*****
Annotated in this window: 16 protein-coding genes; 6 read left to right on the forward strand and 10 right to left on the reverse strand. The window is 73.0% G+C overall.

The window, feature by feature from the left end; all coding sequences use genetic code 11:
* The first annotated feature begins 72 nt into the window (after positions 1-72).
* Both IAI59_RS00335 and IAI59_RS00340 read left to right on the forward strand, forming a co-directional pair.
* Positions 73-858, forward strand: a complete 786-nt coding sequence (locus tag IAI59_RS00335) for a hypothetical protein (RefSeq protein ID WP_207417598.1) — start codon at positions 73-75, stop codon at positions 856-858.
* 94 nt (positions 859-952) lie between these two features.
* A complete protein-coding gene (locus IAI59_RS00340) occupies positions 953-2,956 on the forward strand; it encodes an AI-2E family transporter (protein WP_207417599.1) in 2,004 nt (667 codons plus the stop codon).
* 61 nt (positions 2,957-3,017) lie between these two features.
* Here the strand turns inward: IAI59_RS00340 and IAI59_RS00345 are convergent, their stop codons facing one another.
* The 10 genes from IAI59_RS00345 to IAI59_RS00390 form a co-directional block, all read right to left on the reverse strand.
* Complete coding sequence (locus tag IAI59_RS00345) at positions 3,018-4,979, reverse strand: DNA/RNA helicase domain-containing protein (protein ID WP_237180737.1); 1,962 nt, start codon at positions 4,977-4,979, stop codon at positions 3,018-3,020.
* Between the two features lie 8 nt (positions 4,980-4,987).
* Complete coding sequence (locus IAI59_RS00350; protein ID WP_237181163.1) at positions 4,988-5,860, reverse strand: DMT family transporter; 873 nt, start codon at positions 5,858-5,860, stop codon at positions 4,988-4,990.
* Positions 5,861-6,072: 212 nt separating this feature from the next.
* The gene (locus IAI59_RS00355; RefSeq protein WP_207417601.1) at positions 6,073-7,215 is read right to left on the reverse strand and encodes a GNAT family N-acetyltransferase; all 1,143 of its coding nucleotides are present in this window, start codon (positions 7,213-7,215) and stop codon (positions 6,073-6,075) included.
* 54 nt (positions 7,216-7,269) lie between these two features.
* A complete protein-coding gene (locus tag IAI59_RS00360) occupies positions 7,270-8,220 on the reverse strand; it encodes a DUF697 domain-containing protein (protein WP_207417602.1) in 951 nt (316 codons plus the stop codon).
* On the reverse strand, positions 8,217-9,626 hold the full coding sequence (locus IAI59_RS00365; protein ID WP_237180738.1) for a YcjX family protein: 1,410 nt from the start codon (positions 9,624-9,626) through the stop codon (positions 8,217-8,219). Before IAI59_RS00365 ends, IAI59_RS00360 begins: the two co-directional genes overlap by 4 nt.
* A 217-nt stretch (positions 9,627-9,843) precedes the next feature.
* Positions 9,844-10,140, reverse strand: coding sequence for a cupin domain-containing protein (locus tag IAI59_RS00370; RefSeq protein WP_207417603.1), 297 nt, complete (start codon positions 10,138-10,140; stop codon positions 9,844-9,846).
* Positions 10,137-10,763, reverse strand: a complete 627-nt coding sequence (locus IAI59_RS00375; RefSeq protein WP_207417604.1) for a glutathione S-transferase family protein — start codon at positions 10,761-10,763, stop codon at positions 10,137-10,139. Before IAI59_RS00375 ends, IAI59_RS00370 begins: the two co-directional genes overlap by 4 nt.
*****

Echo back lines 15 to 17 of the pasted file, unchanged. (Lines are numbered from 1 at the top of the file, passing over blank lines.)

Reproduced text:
* The gene (locus IAI59_RS00355; RefSeq protein WP_207417601.1) at positions 6,073-7,215 is read right to left on the reverse strand and encodes a GNAT family N-acetyltransferase; all 1,143 of its coding nucleotides are present in this window, start codon (positions 7,213-7,215) and stop codon (positions 6,073-6,075) included.
* 54 nt (positions 7,216-7,269) lie between these two features.
* A complete protein-coding gene (locus tag IAI59_RS00360) occupies positions 7,270-8,220 on the reverse strand; it encodes a DUF697 domain-containing protein (protein WP_207417602.1) in 951 nt (316 codons plus the stop codon).